Election 2020 Elizabeth Warren

Democratic presidential candidate Sen. Elizabeth Warren, D-Mass., speaks to supporters at a caucus night campaign rally Monday, Feb. 3, 2020, in Des Moines, Iowa.

I read with interest Professor Ann Babson’s article advocating adoption of Elizabeth Warren’s wealth tax. She points out that during the Eisenhower years, the rich paid at a much higher rate than they do now.

She believes that a wealth tax would result in what she refers to as “ … a more progressive taxation system,” which she deems a desirable result. Ike was president from Jan. 20, 1953 to Jan. 20, 1961. In 1960, the top marginal income tax rate was 91%. However, in that year, the top 1% of taxpayers paid only 13% of total income taxes. In 2016, the last year for which comprehensive comparative figures are available from the IRS, the top 1% of taxpayers paid 37.3% of total income taxes, and they paid at a rate seven times higher than the average rate paid by the bottom 50% of taxpayers. The tax system as it currently stands is certainly far more progressive than in Ike’s presidency.

Warren’s wealth tax may be unconstitutional. Congress gets its power to tax from Article I, Sections 8 and 9 of the Constitution and Amendment XVI to the Constitution. Very generally, Congress cannot impose a direct tax, such as a property tax, that is not apportioned among the states in proportion to the census.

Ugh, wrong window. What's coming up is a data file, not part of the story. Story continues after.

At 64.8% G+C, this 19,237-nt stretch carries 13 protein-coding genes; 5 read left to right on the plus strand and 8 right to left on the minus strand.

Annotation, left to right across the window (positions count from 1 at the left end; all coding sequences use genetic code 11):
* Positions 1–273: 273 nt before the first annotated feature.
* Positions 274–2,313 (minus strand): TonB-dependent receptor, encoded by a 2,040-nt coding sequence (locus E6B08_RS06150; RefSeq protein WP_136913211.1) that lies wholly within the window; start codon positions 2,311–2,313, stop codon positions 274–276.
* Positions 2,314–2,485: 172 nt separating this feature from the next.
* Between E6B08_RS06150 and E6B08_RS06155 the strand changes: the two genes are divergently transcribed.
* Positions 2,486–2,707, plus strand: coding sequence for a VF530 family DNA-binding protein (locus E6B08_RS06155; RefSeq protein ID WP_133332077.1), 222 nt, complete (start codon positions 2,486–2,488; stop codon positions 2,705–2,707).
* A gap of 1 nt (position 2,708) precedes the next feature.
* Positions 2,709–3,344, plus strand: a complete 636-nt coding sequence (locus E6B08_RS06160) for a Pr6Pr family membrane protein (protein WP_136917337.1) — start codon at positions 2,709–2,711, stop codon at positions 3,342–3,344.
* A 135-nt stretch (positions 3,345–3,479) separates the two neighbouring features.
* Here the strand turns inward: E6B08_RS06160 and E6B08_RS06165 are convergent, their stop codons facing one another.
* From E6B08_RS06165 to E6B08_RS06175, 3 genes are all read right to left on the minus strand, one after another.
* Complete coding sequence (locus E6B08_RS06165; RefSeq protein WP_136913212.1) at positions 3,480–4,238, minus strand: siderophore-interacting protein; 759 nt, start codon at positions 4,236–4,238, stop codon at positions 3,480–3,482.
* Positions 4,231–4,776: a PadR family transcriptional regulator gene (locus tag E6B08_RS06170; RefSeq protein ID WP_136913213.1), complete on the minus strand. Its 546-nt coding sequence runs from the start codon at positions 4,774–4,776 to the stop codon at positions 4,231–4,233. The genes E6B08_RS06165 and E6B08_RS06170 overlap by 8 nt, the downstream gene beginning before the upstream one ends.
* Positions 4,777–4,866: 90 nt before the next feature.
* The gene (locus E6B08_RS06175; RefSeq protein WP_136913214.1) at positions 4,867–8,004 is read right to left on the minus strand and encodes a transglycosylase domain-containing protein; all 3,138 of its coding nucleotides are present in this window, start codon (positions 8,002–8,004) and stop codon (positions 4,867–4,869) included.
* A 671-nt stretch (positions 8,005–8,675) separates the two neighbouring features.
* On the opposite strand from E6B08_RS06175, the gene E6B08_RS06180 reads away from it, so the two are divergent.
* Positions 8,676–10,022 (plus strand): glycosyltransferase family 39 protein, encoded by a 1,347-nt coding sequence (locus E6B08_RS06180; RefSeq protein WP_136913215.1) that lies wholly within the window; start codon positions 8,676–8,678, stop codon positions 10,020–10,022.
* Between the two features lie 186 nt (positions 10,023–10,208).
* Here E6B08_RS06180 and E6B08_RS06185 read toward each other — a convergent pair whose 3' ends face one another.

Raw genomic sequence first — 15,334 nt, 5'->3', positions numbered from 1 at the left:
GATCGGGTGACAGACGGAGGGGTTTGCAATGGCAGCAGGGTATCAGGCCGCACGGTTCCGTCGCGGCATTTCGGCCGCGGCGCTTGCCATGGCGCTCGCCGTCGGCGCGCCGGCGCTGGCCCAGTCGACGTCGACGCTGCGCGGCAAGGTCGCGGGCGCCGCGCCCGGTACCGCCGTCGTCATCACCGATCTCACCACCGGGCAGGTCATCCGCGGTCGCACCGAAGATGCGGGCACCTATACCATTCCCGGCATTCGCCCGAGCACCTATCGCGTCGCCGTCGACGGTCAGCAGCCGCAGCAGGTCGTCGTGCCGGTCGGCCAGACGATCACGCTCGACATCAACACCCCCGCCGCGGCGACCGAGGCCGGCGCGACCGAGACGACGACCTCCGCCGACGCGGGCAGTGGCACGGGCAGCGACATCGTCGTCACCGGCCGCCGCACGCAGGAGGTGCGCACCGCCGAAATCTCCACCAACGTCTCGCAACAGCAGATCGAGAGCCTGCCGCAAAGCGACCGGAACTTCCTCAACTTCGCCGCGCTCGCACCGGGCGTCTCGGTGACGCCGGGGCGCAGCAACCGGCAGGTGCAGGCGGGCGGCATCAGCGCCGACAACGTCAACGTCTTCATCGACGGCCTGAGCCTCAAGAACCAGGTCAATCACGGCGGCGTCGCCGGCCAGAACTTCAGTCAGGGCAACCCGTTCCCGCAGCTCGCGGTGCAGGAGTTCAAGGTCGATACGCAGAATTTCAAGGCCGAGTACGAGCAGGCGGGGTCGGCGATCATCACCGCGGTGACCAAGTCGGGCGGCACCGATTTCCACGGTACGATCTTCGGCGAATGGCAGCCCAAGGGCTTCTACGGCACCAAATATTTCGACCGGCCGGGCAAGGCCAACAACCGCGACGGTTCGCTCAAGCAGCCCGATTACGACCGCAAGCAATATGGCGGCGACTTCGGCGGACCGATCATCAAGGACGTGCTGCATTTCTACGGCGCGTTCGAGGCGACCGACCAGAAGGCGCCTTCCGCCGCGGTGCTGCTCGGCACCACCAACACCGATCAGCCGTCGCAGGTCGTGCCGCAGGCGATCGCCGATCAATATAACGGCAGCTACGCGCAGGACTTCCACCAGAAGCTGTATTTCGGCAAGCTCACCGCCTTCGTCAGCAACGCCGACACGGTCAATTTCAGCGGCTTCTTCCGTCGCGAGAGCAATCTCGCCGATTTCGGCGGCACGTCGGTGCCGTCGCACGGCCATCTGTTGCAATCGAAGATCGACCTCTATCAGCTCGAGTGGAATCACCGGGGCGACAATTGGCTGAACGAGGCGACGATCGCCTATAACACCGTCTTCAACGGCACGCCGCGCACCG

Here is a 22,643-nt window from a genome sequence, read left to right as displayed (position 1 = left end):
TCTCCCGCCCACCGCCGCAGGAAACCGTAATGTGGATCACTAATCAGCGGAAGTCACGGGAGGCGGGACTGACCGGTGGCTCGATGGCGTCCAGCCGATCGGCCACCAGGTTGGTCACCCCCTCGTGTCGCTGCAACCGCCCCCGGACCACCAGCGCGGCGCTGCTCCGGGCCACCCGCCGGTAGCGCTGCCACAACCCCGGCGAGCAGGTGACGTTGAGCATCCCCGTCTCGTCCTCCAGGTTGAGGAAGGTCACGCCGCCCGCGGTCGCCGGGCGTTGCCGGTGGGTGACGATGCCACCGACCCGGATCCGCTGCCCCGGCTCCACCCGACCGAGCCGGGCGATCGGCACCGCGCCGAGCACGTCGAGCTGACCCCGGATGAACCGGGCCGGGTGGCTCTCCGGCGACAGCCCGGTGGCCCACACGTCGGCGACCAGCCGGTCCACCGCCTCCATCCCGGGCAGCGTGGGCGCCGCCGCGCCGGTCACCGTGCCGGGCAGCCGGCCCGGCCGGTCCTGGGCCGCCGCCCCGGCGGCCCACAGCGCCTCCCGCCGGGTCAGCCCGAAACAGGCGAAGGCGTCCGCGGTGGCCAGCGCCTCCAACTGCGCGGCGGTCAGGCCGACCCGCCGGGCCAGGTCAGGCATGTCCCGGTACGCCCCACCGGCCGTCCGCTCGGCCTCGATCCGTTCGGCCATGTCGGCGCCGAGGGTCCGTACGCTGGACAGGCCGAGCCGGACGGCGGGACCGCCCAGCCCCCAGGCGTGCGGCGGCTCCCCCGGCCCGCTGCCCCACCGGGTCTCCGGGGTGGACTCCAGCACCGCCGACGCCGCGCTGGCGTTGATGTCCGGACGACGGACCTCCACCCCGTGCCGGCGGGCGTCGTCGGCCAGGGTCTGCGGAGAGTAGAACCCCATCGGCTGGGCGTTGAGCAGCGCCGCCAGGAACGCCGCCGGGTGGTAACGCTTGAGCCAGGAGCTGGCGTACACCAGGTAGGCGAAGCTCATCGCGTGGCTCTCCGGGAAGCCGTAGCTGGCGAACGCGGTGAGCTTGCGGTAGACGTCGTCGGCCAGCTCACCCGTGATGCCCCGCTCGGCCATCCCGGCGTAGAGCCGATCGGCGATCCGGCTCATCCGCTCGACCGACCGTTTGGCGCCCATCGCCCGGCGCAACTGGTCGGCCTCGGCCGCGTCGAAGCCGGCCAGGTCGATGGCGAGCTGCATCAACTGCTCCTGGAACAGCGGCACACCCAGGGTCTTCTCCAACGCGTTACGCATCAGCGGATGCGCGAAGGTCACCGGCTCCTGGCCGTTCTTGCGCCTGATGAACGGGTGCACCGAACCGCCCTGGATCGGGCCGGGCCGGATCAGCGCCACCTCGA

It would appear that a wealth tax is a direct tax, and it certainly would not be apportioned among the states. Accordingly, it is quite possible that it would not pass a constitutional challenge.

Even if we are to assume that a wealth tax would be constitutional, such a tax would be problematic in application and questionable with respect to compliance. For example, vast amounts of wealth in the United States are in our many closely held businesses. Attempting to establish a fair formula for valuing interests in these businesses for wealth tax purposes is impractical if not impossible.

Additionally, as with the adoption of any new tax, sophisticated practitioners would immediately begin to devise programs and practices that would enable their clients to avoid or minimize exposure to such a tax.

If additional federal revenue is Babson’s objective, it should be accomplished within our existing system of income, estate and gift taxes. However, our country has a spending problem, not a revenue problem. This leads me to wonder why many of our liberal friends who are calling for more progressive federal taxation are the very ones whining about their loss of the federal income tax deduction for state and local income taxes. Doesn’t that seem a self-serving and hypocritical?

MIKE GUARISCO

tax attorney

Metairie

Letters: Tax rich so that hard-working people might prosper